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“What’s the Weather Like?”

March 26, 2011

That’s an expression that D’s second-grade class learned in a recent English lesson.  For reasons unfathomable to me, the only responses they learned were the following:

  • It’s sunny.
  • It’s cloudy.
  • It’s rainy.
  • It’s snowy.
  • It’s changeable wind.

Okay the first three are fine, but I’ve never described the weather as “changeable wind” in my life.  Is it a British thing?

Anyway, speaking of weather, here in Sant’Ilario the weather is perking up.  In other words, it’s getting HOT.  Like 70 degrees Fahrenheit.  I don’t have very many spring clothes with me, since it was hard to fit them into my suitcase on top of all the scarves, long underwear, and winter jackets.  But I did some shopping (not surprisingly, easy to do in Italy), and bought myself some spring clothes–including two pairs of open-toed flat sandals yesterday.

I bought the shoes at Pittarello, which is exactly the kind of store I once believed could not exist in Italy.  It’s basically a DSW with only Italian-made shoes at unbelievable prices.  Does it look a little like how I imagine heaven?  More than a little.  They have a huge selection of gorgeous elegant spring high heels, but I went practical since I don’t have any sandals with me.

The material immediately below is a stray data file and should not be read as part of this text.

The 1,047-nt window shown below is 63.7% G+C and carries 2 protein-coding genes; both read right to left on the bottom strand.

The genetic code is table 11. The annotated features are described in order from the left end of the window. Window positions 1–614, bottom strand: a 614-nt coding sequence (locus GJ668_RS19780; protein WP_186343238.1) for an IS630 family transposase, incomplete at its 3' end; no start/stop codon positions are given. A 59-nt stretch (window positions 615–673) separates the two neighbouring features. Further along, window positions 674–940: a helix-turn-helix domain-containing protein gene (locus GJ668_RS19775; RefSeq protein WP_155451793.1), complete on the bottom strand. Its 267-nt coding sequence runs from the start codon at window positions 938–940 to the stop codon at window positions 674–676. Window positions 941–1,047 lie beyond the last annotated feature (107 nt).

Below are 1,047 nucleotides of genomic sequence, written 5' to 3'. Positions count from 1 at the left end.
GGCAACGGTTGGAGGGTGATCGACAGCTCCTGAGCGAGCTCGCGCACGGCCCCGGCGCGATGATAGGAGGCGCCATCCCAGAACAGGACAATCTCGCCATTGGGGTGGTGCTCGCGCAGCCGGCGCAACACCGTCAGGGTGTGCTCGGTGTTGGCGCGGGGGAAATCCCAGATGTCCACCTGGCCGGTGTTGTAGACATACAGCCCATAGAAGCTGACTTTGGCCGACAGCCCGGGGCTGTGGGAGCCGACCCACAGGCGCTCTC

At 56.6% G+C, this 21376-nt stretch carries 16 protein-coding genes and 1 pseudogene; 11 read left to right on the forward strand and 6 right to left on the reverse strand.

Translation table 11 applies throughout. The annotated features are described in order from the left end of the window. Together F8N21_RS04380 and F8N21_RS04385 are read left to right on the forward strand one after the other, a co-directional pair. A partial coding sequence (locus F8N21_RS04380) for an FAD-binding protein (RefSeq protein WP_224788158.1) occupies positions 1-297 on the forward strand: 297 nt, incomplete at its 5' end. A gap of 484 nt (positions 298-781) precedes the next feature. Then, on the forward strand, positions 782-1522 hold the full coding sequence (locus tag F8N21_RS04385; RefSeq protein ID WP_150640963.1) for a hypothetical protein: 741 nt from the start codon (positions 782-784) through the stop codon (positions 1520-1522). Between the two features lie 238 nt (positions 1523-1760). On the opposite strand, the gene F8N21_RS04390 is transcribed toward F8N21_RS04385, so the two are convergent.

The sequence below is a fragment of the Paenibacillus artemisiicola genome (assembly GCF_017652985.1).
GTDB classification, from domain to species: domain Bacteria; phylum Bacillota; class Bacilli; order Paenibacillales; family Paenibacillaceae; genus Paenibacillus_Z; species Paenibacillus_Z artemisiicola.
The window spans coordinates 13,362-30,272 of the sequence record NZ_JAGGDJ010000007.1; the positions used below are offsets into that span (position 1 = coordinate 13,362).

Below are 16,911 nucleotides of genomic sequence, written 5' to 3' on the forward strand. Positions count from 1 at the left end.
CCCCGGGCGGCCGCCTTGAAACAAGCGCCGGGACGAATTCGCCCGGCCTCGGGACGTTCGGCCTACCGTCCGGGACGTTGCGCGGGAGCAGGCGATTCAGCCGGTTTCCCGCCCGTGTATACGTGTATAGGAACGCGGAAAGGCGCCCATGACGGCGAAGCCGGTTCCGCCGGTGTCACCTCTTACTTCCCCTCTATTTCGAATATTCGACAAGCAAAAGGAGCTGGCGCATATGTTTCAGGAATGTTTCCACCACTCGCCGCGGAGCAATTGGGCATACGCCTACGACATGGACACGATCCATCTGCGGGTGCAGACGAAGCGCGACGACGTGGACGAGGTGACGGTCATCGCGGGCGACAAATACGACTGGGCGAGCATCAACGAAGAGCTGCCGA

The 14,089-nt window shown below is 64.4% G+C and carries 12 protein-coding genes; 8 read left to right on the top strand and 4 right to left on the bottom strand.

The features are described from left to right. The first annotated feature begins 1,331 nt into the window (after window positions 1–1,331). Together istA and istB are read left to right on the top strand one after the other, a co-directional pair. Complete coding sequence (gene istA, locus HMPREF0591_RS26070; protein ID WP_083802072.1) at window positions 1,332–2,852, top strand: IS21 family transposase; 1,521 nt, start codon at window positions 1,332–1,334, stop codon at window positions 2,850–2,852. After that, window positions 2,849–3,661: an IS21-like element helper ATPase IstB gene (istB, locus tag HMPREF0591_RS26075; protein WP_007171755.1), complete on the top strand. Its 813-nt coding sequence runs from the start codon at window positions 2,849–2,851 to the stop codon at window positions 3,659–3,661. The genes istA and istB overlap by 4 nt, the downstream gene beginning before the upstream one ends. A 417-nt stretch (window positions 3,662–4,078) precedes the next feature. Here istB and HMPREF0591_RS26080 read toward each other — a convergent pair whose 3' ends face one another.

So, this morning, I walked into D’s second-grade glass wearing a sundress over a short-sleeved T-shirt and my sandals.

A sampling of reactions from the 7-year-olds and their teacher:

  • You look like you’re in Hawaii!
  • What a nice dress!
  • Aren’t you cold?
  • Aren’t your feet cold?
  • You’re even wearing sunglasses!  Can I try them on?

The fact is, this isn’t the first time that Italian elementary-school children have reprimanded me for dressing inappropriately.  Whether, I’m not wearing my jacket outside on a warm(ish) day, or riding my bike without a hat, they’ve let me know their concern.  This is the first time that I hazarded bare feet.  It was definitely worth it.

But it leaves me asking myself: Is Italy truly an alternate universe?  You know, one in which kids tell me how to dress–and not the other way around?

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